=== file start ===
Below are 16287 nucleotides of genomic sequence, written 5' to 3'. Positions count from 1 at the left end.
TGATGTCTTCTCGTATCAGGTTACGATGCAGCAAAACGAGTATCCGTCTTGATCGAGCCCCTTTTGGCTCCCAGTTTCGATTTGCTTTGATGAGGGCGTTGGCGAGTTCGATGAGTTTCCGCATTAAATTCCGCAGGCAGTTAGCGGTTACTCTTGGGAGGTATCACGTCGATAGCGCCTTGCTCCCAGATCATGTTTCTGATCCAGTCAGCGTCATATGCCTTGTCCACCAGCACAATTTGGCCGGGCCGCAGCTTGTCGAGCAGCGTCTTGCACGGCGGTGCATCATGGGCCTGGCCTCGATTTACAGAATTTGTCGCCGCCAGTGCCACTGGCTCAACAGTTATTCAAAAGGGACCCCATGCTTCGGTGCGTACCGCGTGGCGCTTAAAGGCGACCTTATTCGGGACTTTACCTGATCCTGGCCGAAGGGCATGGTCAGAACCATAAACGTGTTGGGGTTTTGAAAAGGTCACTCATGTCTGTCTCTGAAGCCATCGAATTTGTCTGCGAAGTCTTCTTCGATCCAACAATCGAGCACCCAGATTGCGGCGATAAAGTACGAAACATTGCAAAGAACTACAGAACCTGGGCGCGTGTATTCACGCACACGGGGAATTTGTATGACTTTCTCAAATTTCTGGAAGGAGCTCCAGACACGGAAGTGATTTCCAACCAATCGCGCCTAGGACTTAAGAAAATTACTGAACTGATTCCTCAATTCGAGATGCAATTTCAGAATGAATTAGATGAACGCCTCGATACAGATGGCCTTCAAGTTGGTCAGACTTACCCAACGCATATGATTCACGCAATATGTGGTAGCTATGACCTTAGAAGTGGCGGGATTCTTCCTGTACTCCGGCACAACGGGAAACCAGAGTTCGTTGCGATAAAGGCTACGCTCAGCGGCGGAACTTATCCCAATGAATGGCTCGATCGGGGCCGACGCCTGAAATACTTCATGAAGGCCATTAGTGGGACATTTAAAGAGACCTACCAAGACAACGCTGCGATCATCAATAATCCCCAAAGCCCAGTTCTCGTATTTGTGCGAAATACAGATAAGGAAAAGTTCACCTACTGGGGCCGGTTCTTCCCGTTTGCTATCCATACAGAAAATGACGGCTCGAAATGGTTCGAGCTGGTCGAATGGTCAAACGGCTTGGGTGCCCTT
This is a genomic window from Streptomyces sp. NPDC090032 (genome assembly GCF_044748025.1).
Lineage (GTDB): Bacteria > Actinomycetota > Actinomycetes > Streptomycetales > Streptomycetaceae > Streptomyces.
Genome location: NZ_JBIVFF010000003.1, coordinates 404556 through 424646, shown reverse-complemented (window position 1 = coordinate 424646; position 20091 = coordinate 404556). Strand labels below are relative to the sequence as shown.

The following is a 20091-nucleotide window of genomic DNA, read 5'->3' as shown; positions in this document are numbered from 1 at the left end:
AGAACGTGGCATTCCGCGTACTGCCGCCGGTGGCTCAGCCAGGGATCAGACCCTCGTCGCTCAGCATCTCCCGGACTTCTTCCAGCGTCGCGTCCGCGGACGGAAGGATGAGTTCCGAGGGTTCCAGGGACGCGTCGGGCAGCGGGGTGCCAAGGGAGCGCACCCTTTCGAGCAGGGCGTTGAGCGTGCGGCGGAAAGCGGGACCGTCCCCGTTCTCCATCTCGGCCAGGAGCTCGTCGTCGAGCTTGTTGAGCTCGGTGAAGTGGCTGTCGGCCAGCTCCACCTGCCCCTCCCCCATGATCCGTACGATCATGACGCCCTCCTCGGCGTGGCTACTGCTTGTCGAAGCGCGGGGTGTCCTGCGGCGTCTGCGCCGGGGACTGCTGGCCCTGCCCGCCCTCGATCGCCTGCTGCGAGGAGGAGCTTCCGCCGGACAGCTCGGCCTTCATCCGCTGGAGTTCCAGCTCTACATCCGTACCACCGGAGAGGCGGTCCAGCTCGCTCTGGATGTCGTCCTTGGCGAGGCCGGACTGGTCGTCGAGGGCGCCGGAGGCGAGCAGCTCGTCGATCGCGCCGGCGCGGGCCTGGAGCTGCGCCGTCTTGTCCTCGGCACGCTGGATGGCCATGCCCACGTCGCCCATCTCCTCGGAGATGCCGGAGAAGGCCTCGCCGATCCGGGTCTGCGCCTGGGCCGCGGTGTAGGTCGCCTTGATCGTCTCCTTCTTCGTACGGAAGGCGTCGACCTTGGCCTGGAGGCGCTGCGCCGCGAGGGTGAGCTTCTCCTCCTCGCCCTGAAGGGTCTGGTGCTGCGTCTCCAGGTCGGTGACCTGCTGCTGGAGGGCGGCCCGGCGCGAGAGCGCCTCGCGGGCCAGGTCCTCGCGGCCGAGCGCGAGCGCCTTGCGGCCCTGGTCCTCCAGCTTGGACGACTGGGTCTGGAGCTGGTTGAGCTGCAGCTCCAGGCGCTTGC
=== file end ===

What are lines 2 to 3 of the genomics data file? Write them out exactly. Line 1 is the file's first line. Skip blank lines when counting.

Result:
TGATGTCTTCTCGTATCAGGTTACGATGCAGCAAAACGAGTATCCGTCTTGATCGAGCCCCTTTTGGCTCCCAGTTTCGATTTGCTTTGATGAGGGCGTTGGCGAGTTCGATGAGTTTCCGCATTAAATTCCGCAGGCAGTTAGCGGTTACTCTTGGGAGGTATCACGTCGATAGCGCCTTGCTCCCAGATCATGTTTCTGATCCAGTCAGCGTCATATGCCTTGTCCACCAGCACAATTTGGCCGGGCCGCAGCTTGTCGAGCAGCGTCTTGCACGGCGGTGCATCATGGGCCTGGCCTCGATTTACAGAATTTGTCGCCGCCAGTGCCACTGGCTCAACAGTTATTCAAAAGGGACCCCATGCTTCGGTGCGTACCGCGTGGCGCTTAAAGGCGACCTTATTCGGGACTTTACCTGATCCTGGCCGAAGGGCATGGTCAGAACCATAAACGTGTTGGGGTTTTGAAAAGGTCACTCATGTCTGTCTCTGAAGCCATCGAATTTGTCTGCGAAGTCTTCTTCGATCCAACAATCGAGCACCCAGATTGCGGCGATAAAGTACGAAACATTGCAAAGAACTACAGAACCTGGGCGCGTGTATTCACGCACACGGGGAATTTGTATGACTTTCTCAAATTTCTGGAAGGAGCTCCAGACACGGAAGTGATTTCCAACCAATCGCGCCTAGGACTTAAGAAAATTACTGAACTGATTCCTCAATTCGAGATGCAATTTCAGAATGAATTAGATGAACGCCTCGATACAGATGGCCTTCAAGTTGGTCAGACTTACCCAACGCATATGATTCACGCAATATGTGGTAGCTATGACCTTAGAAGTGGCGGGATTCTTCCTGTACTCCGGCACAACGGGAAACCAGAGTTCGTTGCGATAAAGGCTACGCTCAGCGGCGGAACTTATCCCAATGAATGGCTCGATCGGGGCCGACGCCTGAAATACTTCATGAAGGCCATTAGTGGGACATTTAAAGAGACCTACCAAGACAACGCTGCGATCATCAATAATCCCCAAAGCCCAGTTCTCGTATTTGTGCGAAATACAGATAAGGAAAAGTTCACCTACTGGGGCCGGTTCTTCCCGTTTGCTATCCATACAGAAAATGACGGCTCGAAATGGTTCGAGCTGGTCGAATGGTCAAACGGCTTGGGTGCCCTT
This is a genomic window from Streptomyces sp. NPDC090032 (genome assembly GCF_044748025.1).